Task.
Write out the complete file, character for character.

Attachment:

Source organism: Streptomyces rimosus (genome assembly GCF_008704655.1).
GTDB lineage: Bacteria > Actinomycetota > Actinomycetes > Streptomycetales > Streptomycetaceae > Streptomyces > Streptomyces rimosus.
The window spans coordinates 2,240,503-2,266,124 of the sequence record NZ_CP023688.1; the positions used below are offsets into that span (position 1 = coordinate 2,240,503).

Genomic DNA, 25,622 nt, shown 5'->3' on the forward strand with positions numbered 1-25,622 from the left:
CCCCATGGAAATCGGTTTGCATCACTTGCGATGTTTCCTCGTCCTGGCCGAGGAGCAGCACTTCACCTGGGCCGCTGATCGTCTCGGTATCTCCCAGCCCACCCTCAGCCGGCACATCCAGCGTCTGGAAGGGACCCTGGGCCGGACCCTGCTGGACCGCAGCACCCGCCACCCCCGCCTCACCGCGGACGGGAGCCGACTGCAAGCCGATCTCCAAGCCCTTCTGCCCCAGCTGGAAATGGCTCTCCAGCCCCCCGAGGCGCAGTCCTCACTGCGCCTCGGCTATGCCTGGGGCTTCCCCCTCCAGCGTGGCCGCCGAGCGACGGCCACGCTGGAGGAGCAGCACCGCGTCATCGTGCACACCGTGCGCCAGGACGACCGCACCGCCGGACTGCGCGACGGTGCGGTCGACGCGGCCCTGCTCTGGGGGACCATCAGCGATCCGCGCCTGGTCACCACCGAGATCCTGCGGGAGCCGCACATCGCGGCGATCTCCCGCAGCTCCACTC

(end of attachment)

Source organism: Streptomyces rimosus (genome assembly GCF_008704655.1).
GTDB lineage: Bacteria > Actinomycetota > Actinomycetes > Streptomycetales > Streptomycetaceae > Streptomyces > Streptomyces rimosus.
The window spans coordinates 2,240,503-2,266,124 of the sequence record NZ_CP023688.1; the positions used below are offsets into that span (position 1 = coordinate 2,240,503).

Genomic DNA, 25,622 nt, shown 5'->3' on the forward strand with positions numbered 1-25,622 from the left:
CCCCATGGAAATCGGTTTGCATCACTTGCGATGTTTCCTCGTCCTGGCCGAGGAGCAGCACTTCACCTGGGCCGCTGATCGTCTCGGTATCTCCCAGCCCACCCTCAGCCGGCACATCCAGCGTCTGGAAGGGACCCTGGGCCGGACCCTGCTGGACCGCAGCACCCGCCACCCCCGCCTCACCGCGGACGGGAGCCGACTGCAAGCCGATCTCCAAGCCCTTCTGCCCCAGCTGGAAATGGCTCTCCAGCCCCCCGAGGCGCAGTCCTCACTGCGCCTCGGCTATGCCTGGGGCTTCCCCCTCCAGCGTGGCCGCCGAGCGACGGCCACGCTGGAGGAGCAGCACCGCGTCATCGTGCACACCGTGCGCCAGGACGACCGCACCGCCGGACTGCGCGACGGTGCGGTCGACGCGGCCCTGCTCTGGGGGACCATCAGCGATCCGCGCCTGGTCACCACCGAGATCCTGCGGGAGCCGCACATCGCGGCGATCTCCCGCAGCTCCACTC